Athens is big,  full of antiquities (that even provide navigational aids if you can find them from the dark canyons between the multistoried buildings) and is in a dynamic geologic environment (a building condemned by recent earthquakes). It also, I feel, has some unfortunate foreign intrusions and a great diversity of people (some of are clearly struggling for an existence).  Athens was the first city in which I had a personal experience with a pickpocket.  On a very crowded Metro line and fortunate for me, a small boy didn't get away with my digital camera  but he had the case on my belt unzipped and was working at it when I fortunately noticed the attempt.  He and his pals quickly disappeared in the crowd of the metro car. The guidebooks are correct...heed them!  Although it was clear that ancient Greeks revered the opium poppy(poppy on ceramics, poppy sculpted out of rock crystal, and poppy on statue), I was still a bit shocked to see two fellows with their heroin materials placed out on the sideway preparing to take a is certainly right in your face here. A communist rally and mock trial of Bill Clinton completed my introduction to Greece and its' politics (the setup, one of the supporters, group and banner #1, banner #2, and banner #3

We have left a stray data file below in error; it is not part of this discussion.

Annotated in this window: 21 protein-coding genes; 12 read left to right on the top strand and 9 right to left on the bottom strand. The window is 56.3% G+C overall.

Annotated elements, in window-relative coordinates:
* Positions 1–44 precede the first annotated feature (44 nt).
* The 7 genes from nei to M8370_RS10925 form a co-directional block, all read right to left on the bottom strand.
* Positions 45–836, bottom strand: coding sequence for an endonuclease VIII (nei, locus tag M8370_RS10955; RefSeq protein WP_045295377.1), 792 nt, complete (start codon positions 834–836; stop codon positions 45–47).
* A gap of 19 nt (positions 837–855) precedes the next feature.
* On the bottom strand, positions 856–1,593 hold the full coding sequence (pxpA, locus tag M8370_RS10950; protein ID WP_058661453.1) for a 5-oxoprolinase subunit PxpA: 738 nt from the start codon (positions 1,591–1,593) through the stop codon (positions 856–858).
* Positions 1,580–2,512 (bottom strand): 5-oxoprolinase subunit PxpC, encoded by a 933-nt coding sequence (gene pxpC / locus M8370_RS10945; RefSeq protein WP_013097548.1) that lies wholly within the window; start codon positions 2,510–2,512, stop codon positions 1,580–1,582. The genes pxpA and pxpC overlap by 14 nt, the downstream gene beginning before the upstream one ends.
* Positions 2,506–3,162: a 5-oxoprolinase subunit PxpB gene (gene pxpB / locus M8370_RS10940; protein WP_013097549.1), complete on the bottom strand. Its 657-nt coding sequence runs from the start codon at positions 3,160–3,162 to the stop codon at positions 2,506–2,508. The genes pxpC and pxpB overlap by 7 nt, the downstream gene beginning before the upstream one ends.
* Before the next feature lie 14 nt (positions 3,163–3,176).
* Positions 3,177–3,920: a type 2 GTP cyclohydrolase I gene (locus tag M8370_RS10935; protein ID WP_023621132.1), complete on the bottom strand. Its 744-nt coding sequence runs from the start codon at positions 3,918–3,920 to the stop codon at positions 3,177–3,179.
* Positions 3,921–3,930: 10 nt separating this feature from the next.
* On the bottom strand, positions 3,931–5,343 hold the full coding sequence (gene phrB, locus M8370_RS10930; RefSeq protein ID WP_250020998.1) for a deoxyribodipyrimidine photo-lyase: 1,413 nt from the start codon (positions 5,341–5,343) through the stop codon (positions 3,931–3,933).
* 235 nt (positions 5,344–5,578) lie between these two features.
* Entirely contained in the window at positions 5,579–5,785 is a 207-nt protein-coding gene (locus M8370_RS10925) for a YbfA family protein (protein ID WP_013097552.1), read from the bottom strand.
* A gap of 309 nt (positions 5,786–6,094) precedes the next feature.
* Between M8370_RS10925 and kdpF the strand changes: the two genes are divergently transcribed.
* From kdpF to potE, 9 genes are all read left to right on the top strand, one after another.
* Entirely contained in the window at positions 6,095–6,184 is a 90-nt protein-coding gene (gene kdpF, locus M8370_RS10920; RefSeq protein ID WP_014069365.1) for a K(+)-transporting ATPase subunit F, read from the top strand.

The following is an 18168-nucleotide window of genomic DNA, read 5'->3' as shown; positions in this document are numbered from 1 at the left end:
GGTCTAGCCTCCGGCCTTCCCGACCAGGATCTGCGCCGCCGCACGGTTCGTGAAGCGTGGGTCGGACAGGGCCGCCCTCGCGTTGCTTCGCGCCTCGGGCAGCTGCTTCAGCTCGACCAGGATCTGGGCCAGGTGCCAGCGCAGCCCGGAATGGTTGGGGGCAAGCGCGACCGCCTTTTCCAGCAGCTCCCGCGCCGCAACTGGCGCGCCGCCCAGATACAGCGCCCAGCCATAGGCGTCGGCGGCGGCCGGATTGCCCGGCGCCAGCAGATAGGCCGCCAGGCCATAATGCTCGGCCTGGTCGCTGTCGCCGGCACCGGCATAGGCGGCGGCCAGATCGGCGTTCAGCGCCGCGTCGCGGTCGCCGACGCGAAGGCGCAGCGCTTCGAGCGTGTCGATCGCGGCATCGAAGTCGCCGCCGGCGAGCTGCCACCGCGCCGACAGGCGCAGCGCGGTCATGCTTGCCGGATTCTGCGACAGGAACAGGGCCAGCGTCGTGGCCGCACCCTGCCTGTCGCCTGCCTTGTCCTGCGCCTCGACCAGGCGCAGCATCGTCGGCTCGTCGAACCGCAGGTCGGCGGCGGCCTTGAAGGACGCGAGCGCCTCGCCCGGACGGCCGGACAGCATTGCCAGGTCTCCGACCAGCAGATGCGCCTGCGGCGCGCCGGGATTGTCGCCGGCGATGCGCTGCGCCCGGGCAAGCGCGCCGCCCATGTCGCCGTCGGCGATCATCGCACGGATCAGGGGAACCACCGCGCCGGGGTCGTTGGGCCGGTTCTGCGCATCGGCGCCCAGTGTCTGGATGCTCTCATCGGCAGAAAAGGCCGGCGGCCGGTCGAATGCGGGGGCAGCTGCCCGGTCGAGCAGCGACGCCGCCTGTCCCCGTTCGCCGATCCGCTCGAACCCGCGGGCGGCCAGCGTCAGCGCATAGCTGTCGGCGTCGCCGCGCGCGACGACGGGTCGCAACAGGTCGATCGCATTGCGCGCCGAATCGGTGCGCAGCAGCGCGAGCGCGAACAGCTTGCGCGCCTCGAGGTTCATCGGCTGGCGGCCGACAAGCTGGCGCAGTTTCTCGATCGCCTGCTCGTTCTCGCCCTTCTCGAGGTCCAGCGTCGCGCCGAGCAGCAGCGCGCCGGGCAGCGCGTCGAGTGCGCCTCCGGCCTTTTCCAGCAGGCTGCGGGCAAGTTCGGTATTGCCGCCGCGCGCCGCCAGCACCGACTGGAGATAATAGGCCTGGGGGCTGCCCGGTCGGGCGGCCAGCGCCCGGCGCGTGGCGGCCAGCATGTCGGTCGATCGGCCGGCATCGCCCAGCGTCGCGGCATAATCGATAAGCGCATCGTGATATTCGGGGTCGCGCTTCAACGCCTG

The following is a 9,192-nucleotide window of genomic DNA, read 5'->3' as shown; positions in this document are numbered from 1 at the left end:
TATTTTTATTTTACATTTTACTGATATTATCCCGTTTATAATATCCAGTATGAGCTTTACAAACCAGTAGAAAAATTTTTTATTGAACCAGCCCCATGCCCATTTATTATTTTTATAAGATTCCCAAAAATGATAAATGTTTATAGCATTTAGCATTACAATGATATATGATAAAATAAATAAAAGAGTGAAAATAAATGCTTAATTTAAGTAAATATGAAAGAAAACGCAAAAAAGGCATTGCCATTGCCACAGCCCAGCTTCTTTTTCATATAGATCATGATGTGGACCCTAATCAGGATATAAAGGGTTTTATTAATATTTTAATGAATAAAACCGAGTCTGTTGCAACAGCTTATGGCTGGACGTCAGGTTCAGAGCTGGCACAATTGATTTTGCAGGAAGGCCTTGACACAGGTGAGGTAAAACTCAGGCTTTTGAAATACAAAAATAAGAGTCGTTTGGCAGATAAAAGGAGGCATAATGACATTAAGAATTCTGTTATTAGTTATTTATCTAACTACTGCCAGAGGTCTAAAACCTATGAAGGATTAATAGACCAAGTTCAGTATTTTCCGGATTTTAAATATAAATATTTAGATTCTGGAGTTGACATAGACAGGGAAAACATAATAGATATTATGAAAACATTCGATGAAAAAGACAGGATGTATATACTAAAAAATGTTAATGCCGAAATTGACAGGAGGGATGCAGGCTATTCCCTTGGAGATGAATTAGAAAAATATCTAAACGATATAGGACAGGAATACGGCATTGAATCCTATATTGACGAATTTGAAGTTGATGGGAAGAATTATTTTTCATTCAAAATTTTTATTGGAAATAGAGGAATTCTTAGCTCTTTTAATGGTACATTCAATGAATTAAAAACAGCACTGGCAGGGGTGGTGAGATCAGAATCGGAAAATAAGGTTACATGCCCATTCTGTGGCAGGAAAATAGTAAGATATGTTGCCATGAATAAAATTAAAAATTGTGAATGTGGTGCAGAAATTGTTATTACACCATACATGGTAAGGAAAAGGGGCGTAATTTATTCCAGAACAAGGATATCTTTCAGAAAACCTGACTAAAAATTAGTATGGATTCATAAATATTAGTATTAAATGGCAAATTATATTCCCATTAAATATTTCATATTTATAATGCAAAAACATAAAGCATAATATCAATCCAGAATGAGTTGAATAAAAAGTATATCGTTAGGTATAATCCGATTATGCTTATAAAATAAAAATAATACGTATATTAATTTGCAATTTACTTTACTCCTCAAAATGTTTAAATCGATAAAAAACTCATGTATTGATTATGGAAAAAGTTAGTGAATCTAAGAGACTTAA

It is absolutely worth the visit. The antiquities are preserved in various ways.  As historical reminders (an ancient uniform on a modern guard, even if it has Turkish overtones), as preserved structures (here the Tower of the Winds, a water driven clock tower that also functioned as a sundial, support for a weather vane and compass...built by an astronomer)) and within museums. 

Obviously the Acropolis is a must. The major features, the Parthenon and the Erichtheion, the constant struggle to keep them standing as a valuable tourist attraction (young workers repairing the marble of the Propylaia, the new and old portions of the Erichtheion(outer wall, inner wall) and the reconstructions of the Parthenon's southeastern eastern pediment clearly show the variations in the building materials age), the setting and the view (even of the slippery when wet marble bedrock) are more than worth the price of admittance.

I was disappointed to learn that due to the recent earthquake in the Athens area and some damage to the museum second story, they decided that this would be a good time to return the Thera frescos to Santorini.  I may never get to see the real fisherman fresco...but the National Museum is still mind numbing...bronzes (horse and jockey; Poseidon), Roman sculptures (grave stones, Poseidon), sculptures recovered from shipwrecks (front, back) and a wonderful temporary exhibit, "Flavors of their Time" on the biochemical and chemical evidence contained in the bones of Minoans and Myceanean people and the organic residues on their cooking implements. They found evidence of wine compounds in various containers (including resinated wine...retsina has a long history in this area!), as well as evidence of stews of vegetable and meat in this large baking dish (Apostola could have used this!) and meat from this souvalaki cooking surface.  Conclusions derived from the bone analyses that they ate very little if any marine foods  was striking to me.

And of course there were representations of mining activities...perhaps mining copper in Cyprus?

On to Istanbul